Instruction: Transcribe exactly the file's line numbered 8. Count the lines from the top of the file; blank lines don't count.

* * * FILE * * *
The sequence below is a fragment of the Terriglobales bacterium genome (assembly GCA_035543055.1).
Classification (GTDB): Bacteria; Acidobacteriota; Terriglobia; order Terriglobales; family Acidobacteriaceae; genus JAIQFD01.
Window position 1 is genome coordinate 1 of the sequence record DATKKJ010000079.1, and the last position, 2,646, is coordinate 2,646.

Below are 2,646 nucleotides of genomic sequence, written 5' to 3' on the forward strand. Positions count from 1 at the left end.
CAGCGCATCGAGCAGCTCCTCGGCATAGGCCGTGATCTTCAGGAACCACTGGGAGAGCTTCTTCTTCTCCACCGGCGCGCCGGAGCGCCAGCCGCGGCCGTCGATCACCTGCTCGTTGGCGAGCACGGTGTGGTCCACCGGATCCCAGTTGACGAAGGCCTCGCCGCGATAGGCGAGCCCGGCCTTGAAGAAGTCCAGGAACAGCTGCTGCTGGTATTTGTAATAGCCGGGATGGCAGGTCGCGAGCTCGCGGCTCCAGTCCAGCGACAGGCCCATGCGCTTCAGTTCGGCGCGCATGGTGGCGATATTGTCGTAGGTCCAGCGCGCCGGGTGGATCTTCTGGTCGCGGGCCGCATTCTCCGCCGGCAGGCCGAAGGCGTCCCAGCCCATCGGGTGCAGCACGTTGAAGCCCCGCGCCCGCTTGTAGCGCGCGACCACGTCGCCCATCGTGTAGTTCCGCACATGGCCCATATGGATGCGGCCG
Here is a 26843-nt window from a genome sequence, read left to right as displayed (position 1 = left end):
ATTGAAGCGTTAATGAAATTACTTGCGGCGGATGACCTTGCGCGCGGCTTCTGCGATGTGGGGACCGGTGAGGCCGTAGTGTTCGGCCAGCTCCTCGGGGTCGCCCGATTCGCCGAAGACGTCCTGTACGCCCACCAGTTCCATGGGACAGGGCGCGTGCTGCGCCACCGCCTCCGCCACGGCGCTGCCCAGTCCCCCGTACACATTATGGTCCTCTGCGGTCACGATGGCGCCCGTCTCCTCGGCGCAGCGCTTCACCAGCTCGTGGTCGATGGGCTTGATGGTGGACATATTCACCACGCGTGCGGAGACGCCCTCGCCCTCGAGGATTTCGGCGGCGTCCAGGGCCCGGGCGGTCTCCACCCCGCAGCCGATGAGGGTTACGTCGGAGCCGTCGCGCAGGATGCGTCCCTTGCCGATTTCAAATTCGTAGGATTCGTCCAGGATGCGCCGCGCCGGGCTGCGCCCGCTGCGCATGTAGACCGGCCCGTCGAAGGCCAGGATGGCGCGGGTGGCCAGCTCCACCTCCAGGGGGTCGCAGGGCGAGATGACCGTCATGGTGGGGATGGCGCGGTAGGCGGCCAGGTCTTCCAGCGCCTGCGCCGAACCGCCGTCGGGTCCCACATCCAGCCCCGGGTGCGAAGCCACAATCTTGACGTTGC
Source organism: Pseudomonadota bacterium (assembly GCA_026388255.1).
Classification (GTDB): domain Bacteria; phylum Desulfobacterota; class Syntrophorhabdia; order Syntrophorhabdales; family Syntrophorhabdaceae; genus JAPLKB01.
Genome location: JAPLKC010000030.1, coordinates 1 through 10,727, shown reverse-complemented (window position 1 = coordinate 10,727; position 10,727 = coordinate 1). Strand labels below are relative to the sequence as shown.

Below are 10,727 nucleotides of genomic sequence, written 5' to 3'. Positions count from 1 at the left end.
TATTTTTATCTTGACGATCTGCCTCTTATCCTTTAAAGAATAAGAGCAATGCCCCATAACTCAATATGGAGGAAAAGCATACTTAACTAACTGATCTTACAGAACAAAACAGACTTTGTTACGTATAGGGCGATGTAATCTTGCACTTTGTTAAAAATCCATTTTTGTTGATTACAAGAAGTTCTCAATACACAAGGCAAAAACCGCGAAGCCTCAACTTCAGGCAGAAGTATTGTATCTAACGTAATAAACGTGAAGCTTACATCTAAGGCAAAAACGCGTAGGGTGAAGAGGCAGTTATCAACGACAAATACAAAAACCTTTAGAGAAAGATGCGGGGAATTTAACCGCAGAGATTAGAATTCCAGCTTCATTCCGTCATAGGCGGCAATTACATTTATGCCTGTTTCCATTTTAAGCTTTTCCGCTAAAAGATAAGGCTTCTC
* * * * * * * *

Source organism: Pseudomonadota bacterium (assembly GCA_026388255.1).